Seeing fully vaccinated, more local clients in person on Monday, Wednesday and Friday, though telehealth is available if needed.
For more distant clients and those who are not vaccinated, telehealth appointments are offered on Tuesday and Thursday.

Offering in-person appointments to fully vaccinated clients on Monday, Wednesday
and Thursday and to telehealth clients on Tuesday and Friday.
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  • Family Addiction Support

    Boundaries . . . With Love

    When a loved one is struggling with addiction it can be hard to find the support and answers that the family is looking for. Because of the ripple effect addiction has on loved ones, it is often called a ‘family disease’. Friends and other family all have suggestions but they may not feel right for you. “Detach with love” – what does that mean? Does that mean we have to cut ourselves off from the person we love and cease communication? “Rock bottom” – how do I know when my loved one has reached rock bottom and what happens if their rock bottom is death? “Tough love” – does that mean we need to treat our loved one harshly with the intent of helping them in the long run? Feelings of guilt and shame may have set in and you may be uncertain where to turn and what to do to help your loved one. Do you find yourselves nagging, pleading or threatening? What has happened to your family dynamic? Is your loved one creating chaos within the family and perhaps playing one member off on the other? Are you up at all hours worrying about their well-being? Do you feel like you are on an emotional roller coaster?

    From the Hazelden Betty Ford Foundation “Living in the midst of addiction leaves family members feeling traumatized and overwhelmed; they’ve been lied to and betrayed. There are arguments and confrontations, slamming doors and sleepless nights. Often, there’s more serious trouble such as an accident, a lost job or an arrest. Non-addicted family members tend to over-function, or over-compensate, for the addicted family member. Parents, spouses, children and siblings may play different roles (protector, persecutor, blamer, family hero, mascot, lost child) to survive the stress of substance abuse.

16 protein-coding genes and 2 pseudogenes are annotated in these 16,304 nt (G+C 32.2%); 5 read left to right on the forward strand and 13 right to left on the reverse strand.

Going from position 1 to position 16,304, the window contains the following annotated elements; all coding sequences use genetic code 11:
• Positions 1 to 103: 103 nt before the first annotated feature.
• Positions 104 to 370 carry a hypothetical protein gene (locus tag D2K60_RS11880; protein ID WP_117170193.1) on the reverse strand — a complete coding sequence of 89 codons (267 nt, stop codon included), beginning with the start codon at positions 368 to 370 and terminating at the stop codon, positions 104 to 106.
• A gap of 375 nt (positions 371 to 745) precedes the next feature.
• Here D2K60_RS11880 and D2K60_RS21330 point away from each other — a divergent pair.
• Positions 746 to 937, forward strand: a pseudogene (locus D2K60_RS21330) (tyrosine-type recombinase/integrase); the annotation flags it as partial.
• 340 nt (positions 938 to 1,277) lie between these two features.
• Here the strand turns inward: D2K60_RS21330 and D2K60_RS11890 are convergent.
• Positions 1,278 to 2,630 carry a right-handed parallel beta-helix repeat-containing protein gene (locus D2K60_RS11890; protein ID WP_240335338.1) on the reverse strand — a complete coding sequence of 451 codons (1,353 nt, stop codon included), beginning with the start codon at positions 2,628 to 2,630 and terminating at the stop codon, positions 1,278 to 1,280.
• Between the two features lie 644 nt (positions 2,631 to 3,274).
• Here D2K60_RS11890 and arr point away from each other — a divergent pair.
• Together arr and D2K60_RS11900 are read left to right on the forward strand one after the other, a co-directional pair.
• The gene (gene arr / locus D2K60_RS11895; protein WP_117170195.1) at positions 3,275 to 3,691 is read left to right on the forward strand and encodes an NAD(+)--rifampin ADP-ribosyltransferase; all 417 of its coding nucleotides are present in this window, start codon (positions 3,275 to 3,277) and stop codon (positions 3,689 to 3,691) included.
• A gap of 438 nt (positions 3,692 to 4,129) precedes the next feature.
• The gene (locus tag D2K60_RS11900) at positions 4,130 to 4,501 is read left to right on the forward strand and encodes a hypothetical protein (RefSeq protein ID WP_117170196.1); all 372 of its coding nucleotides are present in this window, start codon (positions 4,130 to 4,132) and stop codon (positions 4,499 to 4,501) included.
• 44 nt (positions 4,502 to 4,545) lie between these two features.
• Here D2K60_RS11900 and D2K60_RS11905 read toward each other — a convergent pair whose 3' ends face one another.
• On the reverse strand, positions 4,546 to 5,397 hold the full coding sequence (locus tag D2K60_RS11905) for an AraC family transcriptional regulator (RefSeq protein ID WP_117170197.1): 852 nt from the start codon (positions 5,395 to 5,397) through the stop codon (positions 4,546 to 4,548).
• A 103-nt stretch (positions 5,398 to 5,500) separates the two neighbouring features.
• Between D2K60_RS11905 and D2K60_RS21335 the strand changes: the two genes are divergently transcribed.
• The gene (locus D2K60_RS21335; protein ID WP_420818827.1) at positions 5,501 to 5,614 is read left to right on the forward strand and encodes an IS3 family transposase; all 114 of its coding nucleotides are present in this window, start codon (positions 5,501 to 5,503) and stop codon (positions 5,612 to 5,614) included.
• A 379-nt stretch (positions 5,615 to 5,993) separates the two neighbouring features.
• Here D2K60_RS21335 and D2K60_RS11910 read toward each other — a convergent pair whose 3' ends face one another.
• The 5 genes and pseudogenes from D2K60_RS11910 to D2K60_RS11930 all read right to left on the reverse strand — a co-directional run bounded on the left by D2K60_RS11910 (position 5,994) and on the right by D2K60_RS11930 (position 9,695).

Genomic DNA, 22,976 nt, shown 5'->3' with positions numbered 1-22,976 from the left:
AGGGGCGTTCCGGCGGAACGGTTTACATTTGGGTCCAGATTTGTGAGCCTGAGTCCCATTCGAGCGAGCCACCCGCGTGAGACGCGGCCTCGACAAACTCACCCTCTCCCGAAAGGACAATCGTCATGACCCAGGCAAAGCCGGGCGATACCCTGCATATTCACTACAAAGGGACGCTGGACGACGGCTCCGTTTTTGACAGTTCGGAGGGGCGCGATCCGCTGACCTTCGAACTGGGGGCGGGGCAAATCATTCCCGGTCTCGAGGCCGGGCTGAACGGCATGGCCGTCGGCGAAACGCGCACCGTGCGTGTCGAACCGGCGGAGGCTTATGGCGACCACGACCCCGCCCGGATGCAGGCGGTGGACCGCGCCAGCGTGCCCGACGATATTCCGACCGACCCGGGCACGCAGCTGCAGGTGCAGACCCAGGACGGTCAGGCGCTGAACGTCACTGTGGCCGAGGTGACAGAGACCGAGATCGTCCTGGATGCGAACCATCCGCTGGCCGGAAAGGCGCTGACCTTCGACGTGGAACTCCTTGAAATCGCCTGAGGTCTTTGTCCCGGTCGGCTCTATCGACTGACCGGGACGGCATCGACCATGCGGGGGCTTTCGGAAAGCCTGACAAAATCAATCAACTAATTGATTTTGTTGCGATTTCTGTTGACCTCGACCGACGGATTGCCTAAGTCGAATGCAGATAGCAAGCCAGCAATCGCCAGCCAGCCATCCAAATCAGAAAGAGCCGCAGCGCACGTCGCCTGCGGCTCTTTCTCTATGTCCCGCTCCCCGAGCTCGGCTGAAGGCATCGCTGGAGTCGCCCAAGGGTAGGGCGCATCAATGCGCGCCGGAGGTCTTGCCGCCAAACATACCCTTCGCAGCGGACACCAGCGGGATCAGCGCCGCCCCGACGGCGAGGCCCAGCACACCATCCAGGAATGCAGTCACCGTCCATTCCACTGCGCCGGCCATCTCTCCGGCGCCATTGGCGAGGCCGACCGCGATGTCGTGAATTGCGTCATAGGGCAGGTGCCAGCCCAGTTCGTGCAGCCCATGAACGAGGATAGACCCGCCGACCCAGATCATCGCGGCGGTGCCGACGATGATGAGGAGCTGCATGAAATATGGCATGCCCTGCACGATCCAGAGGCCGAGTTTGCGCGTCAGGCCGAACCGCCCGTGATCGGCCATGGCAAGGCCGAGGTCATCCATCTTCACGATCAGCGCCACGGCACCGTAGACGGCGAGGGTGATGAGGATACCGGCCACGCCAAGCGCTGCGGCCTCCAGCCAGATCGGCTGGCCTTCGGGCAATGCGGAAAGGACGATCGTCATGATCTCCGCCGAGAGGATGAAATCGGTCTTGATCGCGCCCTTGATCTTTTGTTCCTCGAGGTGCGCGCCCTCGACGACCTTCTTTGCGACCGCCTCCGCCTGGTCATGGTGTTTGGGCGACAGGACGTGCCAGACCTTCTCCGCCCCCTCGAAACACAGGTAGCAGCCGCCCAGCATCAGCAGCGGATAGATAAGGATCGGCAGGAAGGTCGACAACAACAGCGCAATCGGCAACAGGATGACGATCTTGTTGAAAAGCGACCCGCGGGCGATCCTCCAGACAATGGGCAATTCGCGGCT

It’s not unusual for family members to become polarized in their relational styles when trying to cope with their loved one’s addict behaviors. They may even blame each other for the problem. Their relational style typically fall into the following categories:

    • Persecutor – Controlling, angry, distant; believes that punishment will fix problems; may become isolated from the family
    • Protector – Gullible, caretaking, enabling behavior; believes that love will fix problems; may become overly enmeshed with the addicted son or daughter
    • Blamer – Avoids taking responsibility by scapegoating and projecting blame onto others

    As a licensed drug and  alcohol counselor I am here to help you navigate the muddy waters of helping a family member by changing the dynamics of your relationships with each other and with your addicted loved one. At the heart of this treatment is learning the tools for positive communication and setting/maintaining appropriate boundaries to support your family. You will not be enabling the addiction but your addicted loved one will still feel your love and support, which will encourage them to reach out when they are ready to make changes. This may or may not involve your addicted loved one leaving the home. You will learn skills that help you in the moment to decide if an action will support your loved one’s addiction or their recovery. You will also learn that self-care will help you feel less depleted physically and emotionally so that the family can begin thriving again regardless of the choices made by your addicted loved one.

    Part of Family Addiction Support is education. You will learn skills that help you in the moment to decide if an action will enable your loved one’s addiction or support their recovery. You will also learn when boundaries are not enough and emotional distance from your loved one may be necessary to support the family’s recovery so that you can face ending your relationship with your addicted loved one with greater empathy and compassion and less anger and guilt. You can leave the relationship knowing you have done your best while feeling kindness toward your loved one, recognizing their worth and the past value of the relationship which can leave the door open for a connected future if your loved one decides to get help and make changes.

    Finding a way forward from the chaos and pain of addiction for your family starts with getting help for yourselves, regardless of whether your loved one seeks treatment for substance abuse. Contact me today for a free consultation.